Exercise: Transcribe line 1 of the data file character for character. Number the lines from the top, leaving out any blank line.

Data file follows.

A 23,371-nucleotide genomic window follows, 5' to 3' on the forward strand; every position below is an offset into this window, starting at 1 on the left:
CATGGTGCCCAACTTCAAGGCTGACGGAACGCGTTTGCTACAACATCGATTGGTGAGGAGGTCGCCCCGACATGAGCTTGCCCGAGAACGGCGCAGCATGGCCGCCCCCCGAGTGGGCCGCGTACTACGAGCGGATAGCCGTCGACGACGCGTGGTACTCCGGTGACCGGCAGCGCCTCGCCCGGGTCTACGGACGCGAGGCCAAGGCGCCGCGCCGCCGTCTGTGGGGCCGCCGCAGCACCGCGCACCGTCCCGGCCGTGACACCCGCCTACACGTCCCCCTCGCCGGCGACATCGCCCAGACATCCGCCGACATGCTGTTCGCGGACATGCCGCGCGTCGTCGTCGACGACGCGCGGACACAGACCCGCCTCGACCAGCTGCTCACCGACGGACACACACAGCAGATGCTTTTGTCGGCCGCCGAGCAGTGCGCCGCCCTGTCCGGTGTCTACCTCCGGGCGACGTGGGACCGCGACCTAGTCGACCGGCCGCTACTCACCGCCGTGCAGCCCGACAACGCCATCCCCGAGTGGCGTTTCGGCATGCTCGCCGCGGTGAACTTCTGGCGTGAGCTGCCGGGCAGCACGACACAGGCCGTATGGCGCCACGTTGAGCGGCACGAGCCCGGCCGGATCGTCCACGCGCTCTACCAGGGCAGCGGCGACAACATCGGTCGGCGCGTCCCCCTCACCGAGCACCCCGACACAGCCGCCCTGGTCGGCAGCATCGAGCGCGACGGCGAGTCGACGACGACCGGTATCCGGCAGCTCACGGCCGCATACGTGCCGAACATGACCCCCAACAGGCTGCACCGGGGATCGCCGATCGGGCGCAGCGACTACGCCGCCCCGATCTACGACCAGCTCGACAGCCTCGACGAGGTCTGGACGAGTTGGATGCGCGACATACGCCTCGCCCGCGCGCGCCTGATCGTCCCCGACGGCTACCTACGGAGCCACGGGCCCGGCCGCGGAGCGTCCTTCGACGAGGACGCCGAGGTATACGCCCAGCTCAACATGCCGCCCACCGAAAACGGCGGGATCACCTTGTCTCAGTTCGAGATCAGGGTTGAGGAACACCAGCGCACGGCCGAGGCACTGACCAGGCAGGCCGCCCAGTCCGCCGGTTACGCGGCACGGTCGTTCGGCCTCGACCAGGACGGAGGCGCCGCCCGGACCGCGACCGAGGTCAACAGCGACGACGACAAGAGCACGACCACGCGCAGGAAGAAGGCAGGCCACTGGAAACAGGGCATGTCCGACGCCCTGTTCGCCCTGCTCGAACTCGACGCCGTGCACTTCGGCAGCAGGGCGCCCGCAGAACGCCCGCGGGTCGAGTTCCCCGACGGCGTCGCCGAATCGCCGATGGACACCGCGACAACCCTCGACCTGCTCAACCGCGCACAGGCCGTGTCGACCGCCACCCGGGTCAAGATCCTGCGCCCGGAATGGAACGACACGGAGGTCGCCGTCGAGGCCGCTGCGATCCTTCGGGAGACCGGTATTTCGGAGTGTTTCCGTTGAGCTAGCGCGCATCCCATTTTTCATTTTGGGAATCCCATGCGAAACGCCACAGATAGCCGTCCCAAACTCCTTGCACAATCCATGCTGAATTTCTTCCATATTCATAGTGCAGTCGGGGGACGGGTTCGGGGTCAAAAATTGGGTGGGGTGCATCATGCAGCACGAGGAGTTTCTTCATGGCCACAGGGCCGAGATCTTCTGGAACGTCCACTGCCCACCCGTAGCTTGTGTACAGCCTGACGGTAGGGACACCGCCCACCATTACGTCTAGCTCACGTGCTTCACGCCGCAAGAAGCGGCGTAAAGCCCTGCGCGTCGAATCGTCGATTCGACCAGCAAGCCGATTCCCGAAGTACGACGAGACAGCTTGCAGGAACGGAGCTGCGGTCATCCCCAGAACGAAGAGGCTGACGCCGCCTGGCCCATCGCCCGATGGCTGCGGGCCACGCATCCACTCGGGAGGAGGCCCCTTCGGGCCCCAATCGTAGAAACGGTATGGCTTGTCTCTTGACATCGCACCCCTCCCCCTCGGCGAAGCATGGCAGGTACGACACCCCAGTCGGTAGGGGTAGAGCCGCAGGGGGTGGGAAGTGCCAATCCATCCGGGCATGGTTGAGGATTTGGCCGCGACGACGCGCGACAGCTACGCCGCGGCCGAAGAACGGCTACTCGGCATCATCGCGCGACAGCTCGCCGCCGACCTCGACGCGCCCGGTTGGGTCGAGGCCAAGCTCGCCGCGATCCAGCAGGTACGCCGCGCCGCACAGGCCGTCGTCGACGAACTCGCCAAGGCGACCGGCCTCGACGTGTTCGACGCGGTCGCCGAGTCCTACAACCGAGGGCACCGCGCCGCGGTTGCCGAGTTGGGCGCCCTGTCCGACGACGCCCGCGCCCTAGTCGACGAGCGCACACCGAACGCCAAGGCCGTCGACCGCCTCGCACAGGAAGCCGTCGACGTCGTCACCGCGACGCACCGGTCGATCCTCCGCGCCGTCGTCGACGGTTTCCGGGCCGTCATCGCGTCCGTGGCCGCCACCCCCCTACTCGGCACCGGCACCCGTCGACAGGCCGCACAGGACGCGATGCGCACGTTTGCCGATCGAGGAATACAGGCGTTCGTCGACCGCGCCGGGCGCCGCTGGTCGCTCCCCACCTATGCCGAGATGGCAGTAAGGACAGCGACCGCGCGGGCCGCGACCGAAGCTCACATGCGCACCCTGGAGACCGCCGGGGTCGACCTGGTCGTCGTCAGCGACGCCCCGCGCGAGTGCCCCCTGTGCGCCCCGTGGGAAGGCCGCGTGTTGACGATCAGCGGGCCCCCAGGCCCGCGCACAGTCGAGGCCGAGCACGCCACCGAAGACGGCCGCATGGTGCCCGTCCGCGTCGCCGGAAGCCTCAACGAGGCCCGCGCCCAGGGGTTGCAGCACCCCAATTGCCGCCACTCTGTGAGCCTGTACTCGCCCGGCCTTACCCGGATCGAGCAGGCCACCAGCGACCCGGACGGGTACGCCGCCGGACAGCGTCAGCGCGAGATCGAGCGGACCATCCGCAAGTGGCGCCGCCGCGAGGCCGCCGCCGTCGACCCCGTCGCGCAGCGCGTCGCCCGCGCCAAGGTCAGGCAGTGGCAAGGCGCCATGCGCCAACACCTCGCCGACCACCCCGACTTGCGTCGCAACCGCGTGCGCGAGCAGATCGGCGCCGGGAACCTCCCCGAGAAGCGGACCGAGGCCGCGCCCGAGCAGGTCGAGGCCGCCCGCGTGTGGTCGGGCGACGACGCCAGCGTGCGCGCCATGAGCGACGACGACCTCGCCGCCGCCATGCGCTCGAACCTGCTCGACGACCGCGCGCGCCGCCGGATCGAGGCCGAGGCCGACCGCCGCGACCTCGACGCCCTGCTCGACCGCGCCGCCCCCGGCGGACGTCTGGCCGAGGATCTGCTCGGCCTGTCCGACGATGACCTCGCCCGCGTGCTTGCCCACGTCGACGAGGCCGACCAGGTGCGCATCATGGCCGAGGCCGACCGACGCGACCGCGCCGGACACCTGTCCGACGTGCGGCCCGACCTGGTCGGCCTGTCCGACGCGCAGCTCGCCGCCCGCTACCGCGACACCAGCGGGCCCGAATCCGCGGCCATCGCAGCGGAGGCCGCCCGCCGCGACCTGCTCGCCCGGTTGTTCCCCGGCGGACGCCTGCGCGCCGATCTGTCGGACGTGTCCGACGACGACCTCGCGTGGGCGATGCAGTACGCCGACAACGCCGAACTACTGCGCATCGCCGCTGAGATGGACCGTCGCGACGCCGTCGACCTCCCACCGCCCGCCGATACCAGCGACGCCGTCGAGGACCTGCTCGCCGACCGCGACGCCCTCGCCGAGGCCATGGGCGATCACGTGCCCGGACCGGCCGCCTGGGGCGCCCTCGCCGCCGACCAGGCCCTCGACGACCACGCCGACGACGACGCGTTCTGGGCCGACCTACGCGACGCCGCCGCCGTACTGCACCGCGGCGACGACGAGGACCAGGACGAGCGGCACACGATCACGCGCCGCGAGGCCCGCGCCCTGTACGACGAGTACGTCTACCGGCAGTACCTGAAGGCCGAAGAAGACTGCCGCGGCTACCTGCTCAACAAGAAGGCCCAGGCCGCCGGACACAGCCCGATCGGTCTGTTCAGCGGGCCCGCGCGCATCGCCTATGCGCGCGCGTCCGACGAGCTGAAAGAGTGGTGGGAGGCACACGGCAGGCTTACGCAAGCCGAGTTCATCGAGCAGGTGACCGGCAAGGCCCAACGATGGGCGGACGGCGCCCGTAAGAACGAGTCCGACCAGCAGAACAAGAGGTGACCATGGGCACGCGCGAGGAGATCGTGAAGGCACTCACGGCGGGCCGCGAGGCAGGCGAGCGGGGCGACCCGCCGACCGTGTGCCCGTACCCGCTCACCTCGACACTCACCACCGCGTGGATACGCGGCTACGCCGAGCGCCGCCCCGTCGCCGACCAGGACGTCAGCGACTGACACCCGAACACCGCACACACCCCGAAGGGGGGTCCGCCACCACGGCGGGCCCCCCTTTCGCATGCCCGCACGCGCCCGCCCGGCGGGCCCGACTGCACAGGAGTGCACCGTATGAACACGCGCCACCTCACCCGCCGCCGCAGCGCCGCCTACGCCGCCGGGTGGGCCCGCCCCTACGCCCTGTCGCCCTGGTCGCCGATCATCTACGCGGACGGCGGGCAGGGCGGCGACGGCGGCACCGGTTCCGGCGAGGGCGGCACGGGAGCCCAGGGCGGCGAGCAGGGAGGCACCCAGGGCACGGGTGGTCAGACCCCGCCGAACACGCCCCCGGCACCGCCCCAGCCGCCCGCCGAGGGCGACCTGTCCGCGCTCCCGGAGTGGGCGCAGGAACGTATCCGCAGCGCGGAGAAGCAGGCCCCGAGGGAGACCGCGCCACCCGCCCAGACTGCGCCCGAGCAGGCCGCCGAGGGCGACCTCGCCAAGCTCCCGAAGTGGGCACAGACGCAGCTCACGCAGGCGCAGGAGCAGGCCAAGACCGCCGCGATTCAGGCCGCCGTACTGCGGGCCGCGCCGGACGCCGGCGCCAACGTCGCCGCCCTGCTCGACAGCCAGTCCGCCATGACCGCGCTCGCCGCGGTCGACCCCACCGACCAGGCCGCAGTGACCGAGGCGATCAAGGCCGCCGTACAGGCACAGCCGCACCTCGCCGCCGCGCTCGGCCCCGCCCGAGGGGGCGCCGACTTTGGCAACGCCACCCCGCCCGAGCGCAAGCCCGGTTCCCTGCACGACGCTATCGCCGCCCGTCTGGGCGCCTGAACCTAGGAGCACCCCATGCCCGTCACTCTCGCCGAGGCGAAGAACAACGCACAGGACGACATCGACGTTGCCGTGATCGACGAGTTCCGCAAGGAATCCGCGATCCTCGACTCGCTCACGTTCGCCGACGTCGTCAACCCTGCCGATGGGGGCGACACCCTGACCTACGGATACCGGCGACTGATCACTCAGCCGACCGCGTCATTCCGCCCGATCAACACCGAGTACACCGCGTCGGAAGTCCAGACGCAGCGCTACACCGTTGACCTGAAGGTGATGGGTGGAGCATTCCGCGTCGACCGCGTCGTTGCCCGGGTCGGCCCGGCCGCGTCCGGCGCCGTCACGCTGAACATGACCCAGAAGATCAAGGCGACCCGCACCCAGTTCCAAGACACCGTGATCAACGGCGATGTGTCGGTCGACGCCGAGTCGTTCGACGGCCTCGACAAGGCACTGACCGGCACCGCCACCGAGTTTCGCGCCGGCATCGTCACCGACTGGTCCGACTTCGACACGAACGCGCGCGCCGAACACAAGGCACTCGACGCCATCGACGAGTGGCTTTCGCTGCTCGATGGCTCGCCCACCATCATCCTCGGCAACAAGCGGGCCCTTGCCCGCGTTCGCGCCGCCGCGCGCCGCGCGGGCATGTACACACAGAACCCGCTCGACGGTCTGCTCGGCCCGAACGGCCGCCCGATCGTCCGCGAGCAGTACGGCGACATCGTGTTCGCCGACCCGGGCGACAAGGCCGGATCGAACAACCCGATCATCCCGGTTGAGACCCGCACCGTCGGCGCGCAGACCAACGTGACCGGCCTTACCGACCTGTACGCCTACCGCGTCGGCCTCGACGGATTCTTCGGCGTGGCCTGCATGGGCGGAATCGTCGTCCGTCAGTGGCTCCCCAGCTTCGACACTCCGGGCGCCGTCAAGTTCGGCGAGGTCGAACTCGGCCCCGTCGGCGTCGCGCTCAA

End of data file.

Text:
A 23,371-nucleotide genomic window follows, 5' to 3' on the forward strand; every position below is an offset into this window, starting at 1 on the left: